Animal Facts Club Presents- Endangered Rituals Q&A
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Editor’s Note: The opinions expressed in this blog post are solely those of the respondents.
PBS spoke with Filmmakers Jules Buck Jones and Rachel Bardin about their inspiration for the puppetry, costumes and set designs behind this whimsical film.
PBS: This film introduces us to the Attwater Prairie Chicken and the Houston Toad. Though film weaves live footage of both of these animals throughout the narration, there’s a large use of puppetry to depict these animals. What was the inspiration behind this?
Jules Buck Jones: The original performance, called “The Biodiversity of Texas,” used puppets and costumes as the main visual vehicle. These were live performances, where the puppets were accompanied by narration and sound effects.
Rachel Bardin: The puppets bring out the sense of awe and wonder that we get in the presence of wildlife. The artwork and performances by Jules show enormous reverence for the animals because he has studied them so carefully. I wanted to create these connective moments in the film which bring us out of the dream of the puppet world to seeing the animals themselves.
"If we all make small steps in the right direction we can swing the current trajectory, but it will truly take a majority to work, so spread the word to your neighbors and friends."
PBS: Can you tell us more about the costume and set development?
Jules: The original performance was on a shoestring budget, so we had to be as resourceful as possible to showcase the six different ecosystems, and the 70 animals in our narrative. We also needed an efficient style in which to depict the backdrops and the animals due to time and workload.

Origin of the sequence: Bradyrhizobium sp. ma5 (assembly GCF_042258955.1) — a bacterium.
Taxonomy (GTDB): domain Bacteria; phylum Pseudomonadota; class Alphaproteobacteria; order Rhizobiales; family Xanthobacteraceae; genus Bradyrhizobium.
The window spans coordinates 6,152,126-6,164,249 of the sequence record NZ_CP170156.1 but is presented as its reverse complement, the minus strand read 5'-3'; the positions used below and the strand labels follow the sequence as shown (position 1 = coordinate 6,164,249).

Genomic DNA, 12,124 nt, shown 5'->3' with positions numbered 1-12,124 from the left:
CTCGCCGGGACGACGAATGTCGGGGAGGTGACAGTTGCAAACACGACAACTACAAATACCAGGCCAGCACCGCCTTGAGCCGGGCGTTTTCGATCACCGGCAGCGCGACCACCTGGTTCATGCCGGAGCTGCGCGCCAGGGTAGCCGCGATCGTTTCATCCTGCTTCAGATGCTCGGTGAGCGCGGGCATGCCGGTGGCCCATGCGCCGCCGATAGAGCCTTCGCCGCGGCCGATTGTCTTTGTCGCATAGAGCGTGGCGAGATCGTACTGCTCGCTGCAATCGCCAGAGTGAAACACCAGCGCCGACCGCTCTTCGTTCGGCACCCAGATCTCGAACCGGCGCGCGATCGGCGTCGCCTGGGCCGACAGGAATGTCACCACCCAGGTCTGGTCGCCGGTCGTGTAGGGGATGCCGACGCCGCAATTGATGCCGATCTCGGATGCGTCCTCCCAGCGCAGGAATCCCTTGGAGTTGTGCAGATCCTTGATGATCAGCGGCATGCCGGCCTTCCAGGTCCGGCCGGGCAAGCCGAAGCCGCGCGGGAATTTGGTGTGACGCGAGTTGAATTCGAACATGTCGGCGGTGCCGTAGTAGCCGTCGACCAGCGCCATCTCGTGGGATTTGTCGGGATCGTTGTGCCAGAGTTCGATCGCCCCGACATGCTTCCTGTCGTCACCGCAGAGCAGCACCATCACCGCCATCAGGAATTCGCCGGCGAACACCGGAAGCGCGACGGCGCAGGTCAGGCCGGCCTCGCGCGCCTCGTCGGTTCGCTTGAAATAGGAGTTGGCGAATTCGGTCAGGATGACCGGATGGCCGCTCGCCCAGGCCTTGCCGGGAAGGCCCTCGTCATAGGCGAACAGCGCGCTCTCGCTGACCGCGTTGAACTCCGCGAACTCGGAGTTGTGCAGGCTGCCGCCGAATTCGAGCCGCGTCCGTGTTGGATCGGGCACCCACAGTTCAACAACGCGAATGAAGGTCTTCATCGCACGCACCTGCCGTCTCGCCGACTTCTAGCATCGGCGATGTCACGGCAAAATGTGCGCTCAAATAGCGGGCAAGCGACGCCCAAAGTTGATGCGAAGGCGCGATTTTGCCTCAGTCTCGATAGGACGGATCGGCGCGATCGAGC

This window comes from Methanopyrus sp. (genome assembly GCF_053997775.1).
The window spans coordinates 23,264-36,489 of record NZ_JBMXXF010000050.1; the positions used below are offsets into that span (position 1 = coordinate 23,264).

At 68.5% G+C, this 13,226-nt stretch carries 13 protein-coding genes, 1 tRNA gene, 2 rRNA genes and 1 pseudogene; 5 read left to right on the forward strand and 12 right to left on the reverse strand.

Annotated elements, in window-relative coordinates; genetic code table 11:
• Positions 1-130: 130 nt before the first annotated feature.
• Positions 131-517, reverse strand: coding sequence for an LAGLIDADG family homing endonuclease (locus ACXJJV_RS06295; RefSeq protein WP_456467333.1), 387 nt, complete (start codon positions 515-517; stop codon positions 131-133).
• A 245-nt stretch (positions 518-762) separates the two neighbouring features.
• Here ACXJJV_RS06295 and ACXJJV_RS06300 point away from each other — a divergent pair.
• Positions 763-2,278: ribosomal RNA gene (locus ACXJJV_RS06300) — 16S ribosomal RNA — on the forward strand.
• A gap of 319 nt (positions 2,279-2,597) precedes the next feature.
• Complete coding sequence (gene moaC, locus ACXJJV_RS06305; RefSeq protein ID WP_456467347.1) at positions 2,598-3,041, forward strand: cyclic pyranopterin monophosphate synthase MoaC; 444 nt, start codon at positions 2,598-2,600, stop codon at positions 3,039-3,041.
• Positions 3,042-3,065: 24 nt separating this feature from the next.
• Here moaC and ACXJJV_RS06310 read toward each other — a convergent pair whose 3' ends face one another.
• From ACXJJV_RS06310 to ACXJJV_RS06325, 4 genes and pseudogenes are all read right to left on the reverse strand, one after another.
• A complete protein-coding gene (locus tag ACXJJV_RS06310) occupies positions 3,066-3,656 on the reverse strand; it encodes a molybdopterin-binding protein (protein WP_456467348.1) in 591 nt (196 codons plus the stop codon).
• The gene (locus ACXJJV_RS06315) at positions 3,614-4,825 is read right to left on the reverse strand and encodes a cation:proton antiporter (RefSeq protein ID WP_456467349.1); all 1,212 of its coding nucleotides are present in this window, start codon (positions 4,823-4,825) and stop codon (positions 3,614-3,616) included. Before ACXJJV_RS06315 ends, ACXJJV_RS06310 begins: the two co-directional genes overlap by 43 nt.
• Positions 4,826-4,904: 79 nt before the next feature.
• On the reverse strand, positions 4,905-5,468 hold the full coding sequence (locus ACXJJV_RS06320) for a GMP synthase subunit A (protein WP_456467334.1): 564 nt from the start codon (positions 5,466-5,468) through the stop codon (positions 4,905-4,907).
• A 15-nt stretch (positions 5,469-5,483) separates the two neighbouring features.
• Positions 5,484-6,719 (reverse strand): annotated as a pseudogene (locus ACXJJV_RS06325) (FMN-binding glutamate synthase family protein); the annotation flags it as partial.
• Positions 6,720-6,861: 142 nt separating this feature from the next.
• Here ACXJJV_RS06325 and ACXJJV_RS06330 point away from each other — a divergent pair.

So you get this hybrid language that is at once rough-around-the-edges but also attentive to details. A lot of the costume structures and paint jobs were improvised in the studio with minimal source material.
Rachel: We may or may not have gone dumpster diving for some of the cardboard. I love the very accessible materials used in the sets and costumes. There is a resourcefulness and playfulness that I find so charming. Although much of filmmaking is about maintaining illusion, I didn’t want to hide the strings or pretend that the raccoon wasn’t on a skateboard.
PBS: What can we do to help preserve endangered wildlife like the Attwater Prairie Chicken and Houston Toad?
Jules: Education has a role to play, but the lessons must go beyond learning about the issues. Unfortunately, conservation is a low priority and oftentimes an inconvenience to developers and politicians. Convince the powers that be, that these wild lands and wild species are important to us through voting, volunteering, donating, and showing up to direct action opportunities. Make informed decisions about the food you eat, the businesses you support, and the politicians you vote for. If we all make small steps in the right direction we can swing the current trajectory, but it will truly take a majority to work, so spread the word to your neighbors and friends.
Rachel: All actions we take will be an uphill battle if there isn’t a proper habitat for these animals to live in. If we allow species to get isolated to one or two preserves, which happened with Attwater Prairie Chickens, one catastrophe can wipe out an entire wild population. I advocate for civic participation like voting and engaging with representatives and making wild lands a higher priority. Private landowners and non-profits also play an important role. This all involves a lot of cooperation, patience and discipline from the public but it is one of the most important investments we can make. Creating large corridors of restored land benefits not only endangered species but also all life on Earth.